Researchers at the Skolkovo Institute of Science and Technology and the Max Planck Institute for Evolutionary Anthropology in Germany have found out the difference between the metabolism of brain cells in humans and Neanderthals.
Deciphering the genome of Neanderthals showed that humans have approximately 2-4% of their genes. According to researchers, it was they who helped our ancestors to adapt to life in the north.
In their new work, the authors wanted to understand the differences in the metabolism of muscles, kidneys and brains of humans, chimpanzees, macaques and mice at the level of individual cells.
The authors found that the A429V mutation in the human ADSL gene, which is responsible for the assembly of an enzyme involved in the synthesis of various molecules with the nitrogenous compound purine, reduced the stability of the enzyme and also decreased the concentration of purine compounds in brain cells.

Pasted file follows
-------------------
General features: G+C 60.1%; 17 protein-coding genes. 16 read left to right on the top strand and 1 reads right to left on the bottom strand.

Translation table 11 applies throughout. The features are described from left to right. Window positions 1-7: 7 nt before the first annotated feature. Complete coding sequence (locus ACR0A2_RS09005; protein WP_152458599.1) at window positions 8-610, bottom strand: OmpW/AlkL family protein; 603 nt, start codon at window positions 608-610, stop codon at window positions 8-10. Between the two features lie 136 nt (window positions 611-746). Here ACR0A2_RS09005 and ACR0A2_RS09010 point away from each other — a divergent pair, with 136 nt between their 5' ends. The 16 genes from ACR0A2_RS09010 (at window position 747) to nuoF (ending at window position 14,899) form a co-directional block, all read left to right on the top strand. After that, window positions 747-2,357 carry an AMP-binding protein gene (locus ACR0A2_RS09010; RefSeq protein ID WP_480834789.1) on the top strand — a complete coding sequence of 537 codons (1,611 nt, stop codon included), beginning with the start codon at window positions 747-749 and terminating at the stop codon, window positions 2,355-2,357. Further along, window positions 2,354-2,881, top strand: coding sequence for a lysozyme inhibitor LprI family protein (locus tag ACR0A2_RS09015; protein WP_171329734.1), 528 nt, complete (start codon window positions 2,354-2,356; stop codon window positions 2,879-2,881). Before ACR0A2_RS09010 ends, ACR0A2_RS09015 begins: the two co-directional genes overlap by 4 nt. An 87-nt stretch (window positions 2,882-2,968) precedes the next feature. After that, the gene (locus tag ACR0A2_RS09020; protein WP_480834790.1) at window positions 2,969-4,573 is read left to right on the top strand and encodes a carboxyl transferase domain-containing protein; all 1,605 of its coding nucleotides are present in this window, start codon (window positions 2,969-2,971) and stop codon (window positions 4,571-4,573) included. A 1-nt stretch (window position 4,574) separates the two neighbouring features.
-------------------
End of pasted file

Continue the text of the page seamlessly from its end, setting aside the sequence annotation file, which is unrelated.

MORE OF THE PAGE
Despite the absence of living Neanderthals, we were able to determine the metabolic characteristics of modern humans and confirm our hypotheses in mouse and cell models.
Vita Stepanova, PhD student at the Skolkovo Institute of Science and Technology and one of the authors of the study
From this, the authors concluded that this mutation is important for the development of unique human abilities, including a high level of intelligence. In particular, the authors note, disruptions in the metabolism of purines in brain cells often lead to severe intellectual disabilities.